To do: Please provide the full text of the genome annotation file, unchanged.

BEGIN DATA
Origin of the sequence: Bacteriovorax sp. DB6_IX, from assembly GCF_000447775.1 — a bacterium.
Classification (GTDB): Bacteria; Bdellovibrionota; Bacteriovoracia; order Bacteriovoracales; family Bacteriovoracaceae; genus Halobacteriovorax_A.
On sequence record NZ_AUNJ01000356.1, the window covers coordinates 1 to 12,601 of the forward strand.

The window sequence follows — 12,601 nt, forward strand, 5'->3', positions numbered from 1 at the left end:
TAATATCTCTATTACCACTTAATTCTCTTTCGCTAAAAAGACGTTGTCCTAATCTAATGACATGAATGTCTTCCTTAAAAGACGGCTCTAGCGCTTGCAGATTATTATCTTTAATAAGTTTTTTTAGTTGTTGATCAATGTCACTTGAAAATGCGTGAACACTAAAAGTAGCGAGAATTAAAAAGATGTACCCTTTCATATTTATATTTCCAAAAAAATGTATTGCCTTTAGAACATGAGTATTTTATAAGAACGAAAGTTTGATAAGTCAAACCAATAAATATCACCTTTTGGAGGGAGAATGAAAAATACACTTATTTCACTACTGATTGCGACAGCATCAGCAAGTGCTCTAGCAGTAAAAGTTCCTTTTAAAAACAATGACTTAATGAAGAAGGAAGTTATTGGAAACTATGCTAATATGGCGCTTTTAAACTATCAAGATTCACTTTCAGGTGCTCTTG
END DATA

Origin of the sequence: Bacteriovorax sp. DB6_IX, from assembly GCF_000447775.1 — a bacterium.
Classification (GTDB): Bacteria; Bdellovibrionota; Bacteriovoracia; order Bacteriovoracales; family Bacteriovoracaceae; genus Halobacteriovorax_A.
On sequence record NZ_AUNJ01000356.1, the window covers coordinates 1 to 12,601 of the forward strand.

The window sequence follows — 12,601 nt, forward strand, 5'->3', positions numbered from 1 at the left end:
TAATATCTCTATTACCACTTAATTCTCTTTCGCTAAAAAGACGTTGTCCTAATCTAATGACATGAATGTCTTCCTTAAAAGACGGCTCTAGCGCTTGCAGATTATTATCTTTAATAAGTTTTTTTAGTTGTTGATCAATGTCACTTGAAAATGCGTGAACACTAAAAGTAGCGAGAATTAAAAAGATGTACCCTTTCATATTTATATTTCCAAAAAAATGTATTGCCTTTAGAACATGAGTATTTTATAAGAACGAAAGTTTGATAAGTCAAACCAATAAATATCACCTTTTGGAGGGAGAATGAAAAATACACTTATTTCACTACTGATTGCGACAGCATCAGCAAGTGCTCTAGCAGTAAAAGTTCCTTTTAAAAACAATGACTTAATGAAGAAGGAAGTTATTGGAAACTATGCTAATATGGCGCTTTTAAACTATCAAGATTCACTTTCAGGTGCTCTTG